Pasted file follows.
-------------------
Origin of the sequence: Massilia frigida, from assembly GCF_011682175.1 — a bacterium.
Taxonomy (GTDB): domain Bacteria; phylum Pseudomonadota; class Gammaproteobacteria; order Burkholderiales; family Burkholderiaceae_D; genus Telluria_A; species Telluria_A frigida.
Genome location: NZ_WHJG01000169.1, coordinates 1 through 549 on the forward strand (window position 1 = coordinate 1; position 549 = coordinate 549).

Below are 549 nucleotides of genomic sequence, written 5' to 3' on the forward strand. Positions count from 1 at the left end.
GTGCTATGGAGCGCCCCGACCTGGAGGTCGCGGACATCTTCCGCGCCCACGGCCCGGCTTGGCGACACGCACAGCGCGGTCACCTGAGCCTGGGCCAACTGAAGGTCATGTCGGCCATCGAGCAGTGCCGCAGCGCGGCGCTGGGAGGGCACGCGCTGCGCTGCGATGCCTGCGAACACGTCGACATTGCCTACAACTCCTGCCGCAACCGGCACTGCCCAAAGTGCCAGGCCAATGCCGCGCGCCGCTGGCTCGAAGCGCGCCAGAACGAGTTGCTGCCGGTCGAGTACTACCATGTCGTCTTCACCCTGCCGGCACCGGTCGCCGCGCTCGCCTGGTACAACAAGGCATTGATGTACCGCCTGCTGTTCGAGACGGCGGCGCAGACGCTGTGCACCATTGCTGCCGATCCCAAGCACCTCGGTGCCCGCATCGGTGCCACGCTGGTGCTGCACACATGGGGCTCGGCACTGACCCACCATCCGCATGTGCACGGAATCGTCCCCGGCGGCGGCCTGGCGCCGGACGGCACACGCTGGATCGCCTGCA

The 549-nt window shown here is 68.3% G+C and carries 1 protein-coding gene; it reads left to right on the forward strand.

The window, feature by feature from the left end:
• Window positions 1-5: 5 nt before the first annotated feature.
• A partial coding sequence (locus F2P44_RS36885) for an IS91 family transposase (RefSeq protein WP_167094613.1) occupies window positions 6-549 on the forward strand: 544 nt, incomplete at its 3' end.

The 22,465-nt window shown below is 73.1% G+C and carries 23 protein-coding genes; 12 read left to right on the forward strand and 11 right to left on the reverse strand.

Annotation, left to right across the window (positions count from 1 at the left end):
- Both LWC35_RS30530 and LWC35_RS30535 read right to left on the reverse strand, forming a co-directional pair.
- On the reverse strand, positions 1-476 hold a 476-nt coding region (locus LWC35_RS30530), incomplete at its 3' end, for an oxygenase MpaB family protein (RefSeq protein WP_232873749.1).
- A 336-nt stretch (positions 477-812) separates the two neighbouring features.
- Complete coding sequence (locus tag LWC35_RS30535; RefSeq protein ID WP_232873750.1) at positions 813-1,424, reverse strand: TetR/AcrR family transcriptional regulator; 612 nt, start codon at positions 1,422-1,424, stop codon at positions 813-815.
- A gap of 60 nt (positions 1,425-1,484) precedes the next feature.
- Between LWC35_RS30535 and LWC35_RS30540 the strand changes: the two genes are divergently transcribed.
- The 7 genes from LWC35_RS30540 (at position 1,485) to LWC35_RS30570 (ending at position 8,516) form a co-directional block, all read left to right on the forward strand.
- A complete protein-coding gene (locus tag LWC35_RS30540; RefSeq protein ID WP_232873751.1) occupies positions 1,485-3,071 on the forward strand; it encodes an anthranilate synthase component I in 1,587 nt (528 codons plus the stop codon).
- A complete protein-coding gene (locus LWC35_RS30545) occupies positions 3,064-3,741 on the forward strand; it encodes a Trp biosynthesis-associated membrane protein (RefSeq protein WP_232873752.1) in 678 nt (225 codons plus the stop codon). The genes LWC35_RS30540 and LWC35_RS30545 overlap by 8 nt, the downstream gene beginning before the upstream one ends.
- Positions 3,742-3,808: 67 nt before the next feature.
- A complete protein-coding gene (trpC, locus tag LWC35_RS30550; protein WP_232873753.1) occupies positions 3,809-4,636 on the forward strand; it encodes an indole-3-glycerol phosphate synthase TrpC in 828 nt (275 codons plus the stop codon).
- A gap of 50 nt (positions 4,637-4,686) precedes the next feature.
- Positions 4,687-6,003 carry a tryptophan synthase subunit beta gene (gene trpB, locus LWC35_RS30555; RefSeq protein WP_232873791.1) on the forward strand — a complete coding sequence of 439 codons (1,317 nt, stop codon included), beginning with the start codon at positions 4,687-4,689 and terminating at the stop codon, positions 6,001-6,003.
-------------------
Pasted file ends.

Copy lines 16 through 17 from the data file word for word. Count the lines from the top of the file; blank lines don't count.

- A gap of 60 nt (positions 1,425-1,484) precedes the next feature.
- Between LWC35_RS30535 and LWC35_RS30540 the strand changes: the two genes are divergently transcribed.